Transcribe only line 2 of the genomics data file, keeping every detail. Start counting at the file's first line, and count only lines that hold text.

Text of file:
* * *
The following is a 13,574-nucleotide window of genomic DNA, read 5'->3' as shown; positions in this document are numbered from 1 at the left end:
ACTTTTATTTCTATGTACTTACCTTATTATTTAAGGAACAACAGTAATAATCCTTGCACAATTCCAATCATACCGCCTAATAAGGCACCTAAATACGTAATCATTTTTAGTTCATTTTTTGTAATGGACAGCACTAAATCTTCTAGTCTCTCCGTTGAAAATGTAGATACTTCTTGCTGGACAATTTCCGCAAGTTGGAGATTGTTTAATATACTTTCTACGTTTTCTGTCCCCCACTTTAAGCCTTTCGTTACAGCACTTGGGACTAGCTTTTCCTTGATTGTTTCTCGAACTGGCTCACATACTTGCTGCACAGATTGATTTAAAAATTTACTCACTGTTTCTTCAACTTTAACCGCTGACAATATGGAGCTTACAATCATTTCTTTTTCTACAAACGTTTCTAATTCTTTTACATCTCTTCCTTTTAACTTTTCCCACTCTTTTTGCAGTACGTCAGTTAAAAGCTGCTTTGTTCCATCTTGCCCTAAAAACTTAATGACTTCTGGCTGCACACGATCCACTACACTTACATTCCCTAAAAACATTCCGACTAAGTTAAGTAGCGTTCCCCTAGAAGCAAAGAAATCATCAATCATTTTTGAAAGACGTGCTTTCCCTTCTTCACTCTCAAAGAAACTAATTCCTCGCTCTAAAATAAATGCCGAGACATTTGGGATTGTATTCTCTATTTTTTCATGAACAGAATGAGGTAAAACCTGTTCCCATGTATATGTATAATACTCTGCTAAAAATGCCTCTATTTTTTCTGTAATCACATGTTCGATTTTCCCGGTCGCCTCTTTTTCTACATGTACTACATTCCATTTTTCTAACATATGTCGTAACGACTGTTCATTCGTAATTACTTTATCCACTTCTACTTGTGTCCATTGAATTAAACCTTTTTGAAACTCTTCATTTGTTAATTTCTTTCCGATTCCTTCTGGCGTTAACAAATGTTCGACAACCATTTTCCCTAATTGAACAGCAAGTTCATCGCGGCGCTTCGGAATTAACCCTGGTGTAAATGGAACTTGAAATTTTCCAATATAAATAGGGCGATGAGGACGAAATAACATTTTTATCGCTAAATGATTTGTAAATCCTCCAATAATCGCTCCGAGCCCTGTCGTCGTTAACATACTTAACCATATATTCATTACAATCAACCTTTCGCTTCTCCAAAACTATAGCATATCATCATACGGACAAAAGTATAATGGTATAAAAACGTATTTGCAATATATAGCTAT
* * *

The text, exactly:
ACTTTTATTTCTATGTACTTACCTTATTATTTAAGGAACAACAGTAATAATCCTTGCACAATTCCAATCATACCGCCTAATAAGGCACCTAAATACGTAATCATTTTTAGTTCATTTTTTGTAATGGACAGCACTAAATCTTCTAGTCTCTCCGTTGAAAATGTAGATACTTCTTGCTGGACAATTTCCGCAAGTTGGAGATTGTTTAATATACTTTCTACGTTTTCTGTCCCCCACTTTAAGCCTTTCGTTACAGCACTTGGGACTAGCTTTTCCTTGATTGTTTCTCGAACTGGCTCACATACTTGCTGCACAGATTGATTTAAAAATTTACTCACTGTTTCTTCAACTTTAACCGCTGACAATATGGAGCTTACAATCATTTCTTTTTCTACAAACGTTTCTAATTCTTTTACATCTCTTCCTTTTAACTTTTCCCACTCTTTTTGCAGTACGTCAGTTAAAAGCTGCTTTGTTCCATCTTGCCCTAAAAACTTAATGACTTCTGGCTGCACACGATCCACTACACTTACATTCCCTAAAAACATTCCGACTAAGTTAAGTAGCGTTCCCCTAGAAGCAAAGAAATCATCAATCATTTTTGAAAGACGTGCTTTCCCTTCTTCACTCTCAAAGAAACTAATTCCTCGCTCTAAAATAAATGCCGAGACATTTGGGATTGTATTCTCTATTTTTTCATGAACAGAATGAGGTAAAACCTGTTCCCATGTATATGTATAATACTCTGCTAAAAATGCCTCTATTTTTTCTGTAATCACATGTTCGATTTTCCCGGTCGCCTCTTTTTCTACATGTACTACATTCCATTTTTCTAACATATGTCGTAACGACTGTTCATTCGTAATTACTTTATCCACTTCTACTTGTGTCCATTGAATTAAACCTTTTTGAAACTCTTCATTTGTTAATTTCTTTCCGATTCCTTCTGGCGTTAACAAATGTTCGACAACCATTTTCCCTAATTGAACAGCAAGTTCATCGCGGCGCTTCGGAATTAACCCTGGTGTAAATGGAACTTGAAATTTTCCAATATAAATAGGGCGATGAGGACGAAATAACATTTTTATCGCTAAATGATTTGTAAATCCTCCAATAATCGCTCCGAGCCCTGTCGTCGTTAACATACTTAACCATATATTCATTACAATCAACCTTTCGCTTCTCCAAAACTATAGCATATCATCATACGGACAAAAGTATAATGGTATAAAAACGTATTTGCAATATATAGCTAT